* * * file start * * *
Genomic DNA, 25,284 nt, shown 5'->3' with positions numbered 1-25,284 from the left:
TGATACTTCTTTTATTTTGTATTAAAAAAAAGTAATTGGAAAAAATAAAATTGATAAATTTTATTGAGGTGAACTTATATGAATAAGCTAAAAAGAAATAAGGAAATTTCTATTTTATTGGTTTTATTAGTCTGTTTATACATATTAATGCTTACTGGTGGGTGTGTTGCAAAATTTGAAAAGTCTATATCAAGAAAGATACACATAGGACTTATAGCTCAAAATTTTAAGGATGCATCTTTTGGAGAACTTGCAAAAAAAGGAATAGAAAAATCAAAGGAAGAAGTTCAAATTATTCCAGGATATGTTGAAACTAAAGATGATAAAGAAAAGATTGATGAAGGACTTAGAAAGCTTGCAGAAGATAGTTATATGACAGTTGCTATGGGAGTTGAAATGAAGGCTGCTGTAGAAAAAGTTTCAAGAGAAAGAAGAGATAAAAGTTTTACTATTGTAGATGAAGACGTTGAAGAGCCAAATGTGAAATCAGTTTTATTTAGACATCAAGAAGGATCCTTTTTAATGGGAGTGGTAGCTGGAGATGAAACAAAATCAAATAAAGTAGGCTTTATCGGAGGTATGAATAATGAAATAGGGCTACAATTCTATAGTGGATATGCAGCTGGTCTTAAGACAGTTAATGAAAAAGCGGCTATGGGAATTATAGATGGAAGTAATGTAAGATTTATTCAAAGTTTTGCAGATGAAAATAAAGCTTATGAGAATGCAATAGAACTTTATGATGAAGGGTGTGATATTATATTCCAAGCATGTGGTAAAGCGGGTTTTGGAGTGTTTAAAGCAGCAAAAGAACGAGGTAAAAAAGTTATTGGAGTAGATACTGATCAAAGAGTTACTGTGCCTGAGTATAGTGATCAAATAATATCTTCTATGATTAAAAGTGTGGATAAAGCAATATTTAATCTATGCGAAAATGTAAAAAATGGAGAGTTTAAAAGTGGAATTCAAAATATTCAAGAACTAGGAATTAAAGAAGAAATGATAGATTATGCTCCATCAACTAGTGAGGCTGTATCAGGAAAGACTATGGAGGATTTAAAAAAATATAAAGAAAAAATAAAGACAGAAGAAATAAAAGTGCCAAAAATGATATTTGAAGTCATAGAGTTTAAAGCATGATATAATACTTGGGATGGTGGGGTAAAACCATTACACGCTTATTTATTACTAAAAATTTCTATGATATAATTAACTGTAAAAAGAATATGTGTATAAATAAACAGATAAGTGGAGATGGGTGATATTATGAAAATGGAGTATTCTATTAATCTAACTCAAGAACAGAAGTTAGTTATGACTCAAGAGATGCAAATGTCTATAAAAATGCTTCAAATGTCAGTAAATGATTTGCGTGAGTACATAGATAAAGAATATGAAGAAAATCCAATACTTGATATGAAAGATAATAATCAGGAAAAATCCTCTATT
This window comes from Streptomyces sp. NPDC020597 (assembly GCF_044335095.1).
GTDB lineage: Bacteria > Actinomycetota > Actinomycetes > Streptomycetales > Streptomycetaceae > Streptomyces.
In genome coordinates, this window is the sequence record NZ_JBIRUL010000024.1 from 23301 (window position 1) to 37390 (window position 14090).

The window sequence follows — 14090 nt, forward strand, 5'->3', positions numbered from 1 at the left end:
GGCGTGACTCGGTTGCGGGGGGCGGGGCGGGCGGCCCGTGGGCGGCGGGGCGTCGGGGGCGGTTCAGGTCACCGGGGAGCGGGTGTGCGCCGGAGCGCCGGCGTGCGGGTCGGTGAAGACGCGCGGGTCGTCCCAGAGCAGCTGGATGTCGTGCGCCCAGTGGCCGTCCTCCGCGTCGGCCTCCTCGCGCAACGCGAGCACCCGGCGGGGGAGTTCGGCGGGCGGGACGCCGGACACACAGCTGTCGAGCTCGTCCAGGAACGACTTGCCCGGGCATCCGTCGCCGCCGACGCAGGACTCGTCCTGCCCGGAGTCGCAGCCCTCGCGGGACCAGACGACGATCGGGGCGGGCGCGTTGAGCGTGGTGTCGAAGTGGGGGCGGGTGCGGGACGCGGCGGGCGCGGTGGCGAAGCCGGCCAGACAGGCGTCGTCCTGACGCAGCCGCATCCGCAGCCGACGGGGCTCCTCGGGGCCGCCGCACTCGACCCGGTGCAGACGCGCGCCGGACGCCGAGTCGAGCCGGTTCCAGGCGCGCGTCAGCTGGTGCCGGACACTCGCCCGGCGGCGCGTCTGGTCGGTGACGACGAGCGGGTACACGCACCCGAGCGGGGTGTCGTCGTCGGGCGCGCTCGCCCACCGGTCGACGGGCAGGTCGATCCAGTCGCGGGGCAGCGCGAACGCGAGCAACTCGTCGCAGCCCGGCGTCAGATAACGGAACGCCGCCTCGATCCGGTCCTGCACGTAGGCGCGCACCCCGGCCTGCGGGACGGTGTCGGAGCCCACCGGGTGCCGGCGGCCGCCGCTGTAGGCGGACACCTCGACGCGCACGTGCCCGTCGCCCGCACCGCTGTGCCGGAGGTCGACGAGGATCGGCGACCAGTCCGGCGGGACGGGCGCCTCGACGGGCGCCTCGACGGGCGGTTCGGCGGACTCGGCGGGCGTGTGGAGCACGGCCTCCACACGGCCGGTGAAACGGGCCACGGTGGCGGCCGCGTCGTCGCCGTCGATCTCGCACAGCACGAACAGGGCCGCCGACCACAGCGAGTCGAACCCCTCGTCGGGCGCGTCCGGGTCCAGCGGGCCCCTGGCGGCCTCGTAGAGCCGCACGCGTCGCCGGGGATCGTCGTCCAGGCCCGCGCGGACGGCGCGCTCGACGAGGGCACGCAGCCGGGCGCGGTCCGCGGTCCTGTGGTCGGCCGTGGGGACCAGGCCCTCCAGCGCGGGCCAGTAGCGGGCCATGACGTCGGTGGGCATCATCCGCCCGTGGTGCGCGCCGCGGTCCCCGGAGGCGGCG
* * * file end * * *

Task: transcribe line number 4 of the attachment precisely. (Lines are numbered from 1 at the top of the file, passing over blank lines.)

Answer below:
GTDB lineage: Bacteria > Actinomycetota > Actinomycetes > Streptomycetales > Streptomycetaceae > Streptomyces.